The Lymphotoxin Network: Orchestrating a Type I Interferon Response to Optimize Adaptive Immunity

Cytokine & growth factor reviews (Impact Factor: 5.36). 04/2014; 25(2). DOI: 10.1016/j.cytogfr.2014.02.002


The Lymphotoxin (LT) pathway is best known for its role in orchestrating the development and homeostasis lymph nodes and Peyer's patch through the regulation of homeostatic chemokines. More recently an appreciation of the LTβR pathway in the production of Type I interferons (IFN-I) during homeostasis and infection has emerged. LTβR signaling is essential in differentiating stromal cells and macrophages in lymphoid organs to rapidly produce IFN-I in response to virus infections independently of the conventional TLR signaling systems. In addition, LTβR signaling is required to produce homeostatic levels of IFN-I from dendritic cells in order to effectively cross-prime a CD8+ T cell response to protein antigen. Importantly, pharmacological inhibition of LTβR signaling in mice has a profound positive impact on a number of autoimmune disease models, although it remains unclear if this efficacy is linked to IFN-I production during chronic inflammation. In this review, we will provide a brief overview of how the “Lymphotoxin Network” is linked to the IFN-I response and its impact on the immune system.

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    ABSTRACT: A subset of patients with autoimmune diseases including rheumatoid arthritis (RA) and lupus appear to be exposed continually to interferon (IFN) as evidenced by elevated expression of IFN induced genes in blood cells. In lupus, detection of endogenous chromatin complexes by the innate sensing machinery is the suspected driver for the IFN, but the actual mechanisms remain unknown in all of these diseases. We investigated in two randomized clinical trials the effects on RA patients of baminercept, a lymphotoxin-beta receptor-immunoglobulin fusion protein that blocks the lymphotoxin-αβ/LIGHT axis. Administration of baminercept led to a reduced RNA IFN signature in the blood of patients with elevated baseline signatures. Both RA and SLE patients with a high IFN signature were lymphopenic and lymphocyte counts increased following baminercept treatment of RA patients. These data demonstrate a coupling between the lymphotoxin-LIGHT system and IFN production in rheumatoid arthritis. IFN induced retention of lymphocytes within lymphoid tissues is a likely component of the lymphopenia observed in many autoimmune diseases. NCT00664716.
    Full-text · Article · Nov 2014 · PLoS ONE
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    ABSTRACT: Dendritic cell (DC) vaccines induce T-cell responses in cancer patients. However, there is a paucity of data regarding the role of DC vaccines in shaping natural killer (NK)-cell responses. Here, we observe that NK cells are less activated following DC vaccination. In vitro, DC-mediated inhibition of NK cells did not require cell-to-cell contact, but required increased STAT3 phosphorylation (pSTAT3) in DCs. When phosphorylation of STAT3 was inhibited in DCs, we found that DCs did not suppress NK cells, and observed an increase in the production of lymphotoxin-alpha (LTα) and interleukin-12 (IL-12) as well as reduced release of tumor growth factor-beta (TGF-β). The addition of recombinant LTα or IL-12 to the DC-NK-cell cocultures restored NK-cell activity, and neutralization of TGF-β resulted in elevated production of LTα and IL-12 from DCs. Compared with LPS, DCs matured with a cocktail of R848, poly I:C, and IFN-γ showed reduced levels of pSTAT3 and higher levels of LTα and IL-12 and did not inhibit NK-cell activity. These results show that LTα, IL-12 and TGF-β are involved in the cross-talk between NK cells and DCs. Our findings have important implications for the development of DC-based vaccination strategies to potentiate NK-cell responses in patients with cancer. This article is protected by copyright. All rights reserved. This article is protected by copyright. All rights reserved.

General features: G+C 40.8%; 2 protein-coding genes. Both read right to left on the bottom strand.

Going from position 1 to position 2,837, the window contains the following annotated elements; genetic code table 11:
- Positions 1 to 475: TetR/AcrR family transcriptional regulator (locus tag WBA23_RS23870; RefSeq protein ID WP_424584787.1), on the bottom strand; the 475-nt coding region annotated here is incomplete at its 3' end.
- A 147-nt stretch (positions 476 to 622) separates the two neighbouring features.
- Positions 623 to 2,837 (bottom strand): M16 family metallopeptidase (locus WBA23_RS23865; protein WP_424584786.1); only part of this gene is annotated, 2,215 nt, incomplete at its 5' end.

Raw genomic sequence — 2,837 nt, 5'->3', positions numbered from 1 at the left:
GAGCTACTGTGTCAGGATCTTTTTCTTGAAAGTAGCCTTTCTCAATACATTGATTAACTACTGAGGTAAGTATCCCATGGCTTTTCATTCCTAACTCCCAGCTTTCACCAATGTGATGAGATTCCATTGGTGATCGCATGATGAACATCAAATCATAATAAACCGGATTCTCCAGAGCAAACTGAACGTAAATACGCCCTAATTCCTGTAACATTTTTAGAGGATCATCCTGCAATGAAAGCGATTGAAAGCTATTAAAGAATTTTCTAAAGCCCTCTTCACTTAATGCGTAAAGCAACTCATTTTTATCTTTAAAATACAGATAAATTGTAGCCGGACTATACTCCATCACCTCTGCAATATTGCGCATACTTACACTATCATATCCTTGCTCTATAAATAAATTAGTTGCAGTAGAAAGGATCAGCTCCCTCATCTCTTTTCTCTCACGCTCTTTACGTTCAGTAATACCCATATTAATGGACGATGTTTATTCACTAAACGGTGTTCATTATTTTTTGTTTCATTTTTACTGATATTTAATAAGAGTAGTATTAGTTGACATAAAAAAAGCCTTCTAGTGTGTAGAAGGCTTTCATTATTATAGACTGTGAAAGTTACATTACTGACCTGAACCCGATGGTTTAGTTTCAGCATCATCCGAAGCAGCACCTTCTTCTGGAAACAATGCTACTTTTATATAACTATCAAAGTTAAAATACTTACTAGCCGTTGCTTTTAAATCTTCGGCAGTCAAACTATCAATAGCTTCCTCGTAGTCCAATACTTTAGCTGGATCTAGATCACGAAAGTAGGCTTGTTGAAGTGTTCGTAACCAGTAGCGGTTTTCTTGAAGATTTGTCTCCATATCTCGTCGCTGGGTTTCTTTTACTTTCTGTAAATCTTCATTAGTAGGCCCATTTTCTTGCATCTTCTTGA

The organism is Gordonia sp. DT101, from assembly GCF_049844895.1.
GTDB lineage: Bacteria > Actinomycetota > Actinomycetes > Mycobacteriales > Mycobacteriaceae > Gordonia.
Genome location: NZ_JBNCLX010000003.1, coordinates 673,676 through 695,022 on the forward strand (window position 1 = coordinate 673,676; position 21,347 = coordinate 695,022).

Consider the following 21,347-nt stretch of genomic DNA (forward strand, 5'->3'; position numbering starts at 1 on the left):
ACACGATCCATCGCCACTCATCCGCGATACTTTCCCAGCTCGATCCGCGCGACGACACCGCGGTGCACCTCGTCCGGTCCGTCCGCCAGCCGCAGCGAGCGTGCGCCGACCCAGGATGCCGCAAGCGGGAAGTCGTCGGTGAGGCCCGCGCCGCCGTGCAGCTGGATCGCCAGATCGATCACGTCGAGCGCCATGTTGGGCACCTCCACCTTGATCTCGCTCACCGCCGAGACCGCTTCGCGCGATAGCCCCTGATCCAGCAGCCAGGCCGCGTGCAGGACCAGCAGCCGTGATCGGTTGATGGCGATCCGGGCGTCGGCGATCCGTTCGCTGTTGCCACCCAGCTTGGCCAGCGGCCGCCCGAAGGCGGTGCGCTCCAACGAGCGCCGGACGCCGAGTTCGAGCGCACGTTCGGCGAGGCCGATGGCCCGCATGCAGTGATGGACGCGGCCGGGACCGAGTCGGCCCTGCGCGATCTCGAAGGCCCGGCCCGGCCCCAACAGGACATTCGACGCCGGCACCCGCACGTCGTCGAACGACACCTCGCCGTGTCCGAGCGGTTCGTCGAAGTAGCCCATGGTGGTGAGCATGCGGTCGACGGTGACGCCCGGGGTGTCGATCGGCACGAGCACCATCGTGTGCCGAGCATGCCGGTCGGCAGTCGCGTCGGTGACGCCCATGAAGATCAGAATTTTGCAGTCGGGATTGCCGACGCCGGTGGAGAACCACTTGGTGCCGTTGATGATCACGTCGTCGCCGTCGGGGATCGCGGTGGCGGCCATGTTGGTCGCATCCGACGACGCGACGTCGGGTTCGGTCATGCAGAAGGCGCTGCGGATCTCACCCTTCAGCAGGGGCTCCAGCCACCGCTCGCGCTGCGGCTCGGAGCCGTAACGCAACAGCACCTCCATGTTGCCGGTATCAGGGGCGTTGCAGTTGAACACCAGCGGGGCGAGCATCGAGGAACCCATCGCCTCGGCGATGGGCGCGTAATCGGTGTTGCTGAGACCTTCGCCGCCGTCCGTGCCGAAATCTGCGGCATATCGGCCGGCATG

Full-text · Article · Mar 2015 · European Journal of Immunology
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    ABSTRACT: Systemic lupus erythematosus (SLE) is a severe autoimmune disease that is associated with increased circulating apoptotic cell autoantigens (AC-Ags) as well as increased type I IFN signaling. Here, we describe a pathogenic mechanism in which follicular translocation of marginal zone (MZ) B cells in the spleens of BXD2 lupus mice disrupts marginal zone macrophages (MZMs), which normally clear AC debris and prevent follicular entry of AC-Ags. Phagocytosis of ACs by splenic MZMs required the megakaryoblastic leukemia 1 (MKL1) transcriptional coactivator-mediated mechanosensing pathway, which was maintained by MZ B cells through expression of membrane lymphotoxin-alpha1beta2 (mLT). Specifically, type I IFN-induced follicular shuttling of mLT-expressing MZ B cells disengaged interactions between these MZ B cells and LTbeta receptor-expressing MZMs, thereby downregulating MKL1 in MZMs. Loss of MKL1 expression in MZMs led to defective F-actin polymerization, inability to clear ACs, and, eventually, MZM dissipation. Aggregation of plasmacytoid DCs in the splenic perifollicular region, follicular translocation of MZ B cells, and loss of MKL1 and MZMs were also observed in an additional murine lupus model and in the spleens of patients with SLE. Collectively, the results suggest that lupus might be interrupted by strategies that maintain or enhance mechanosensing signaling in the MZM barrier to prevent follicular entry of AC-Ags.
    Full-text · Article · Jun 2015 · The Journal of clinical investigation
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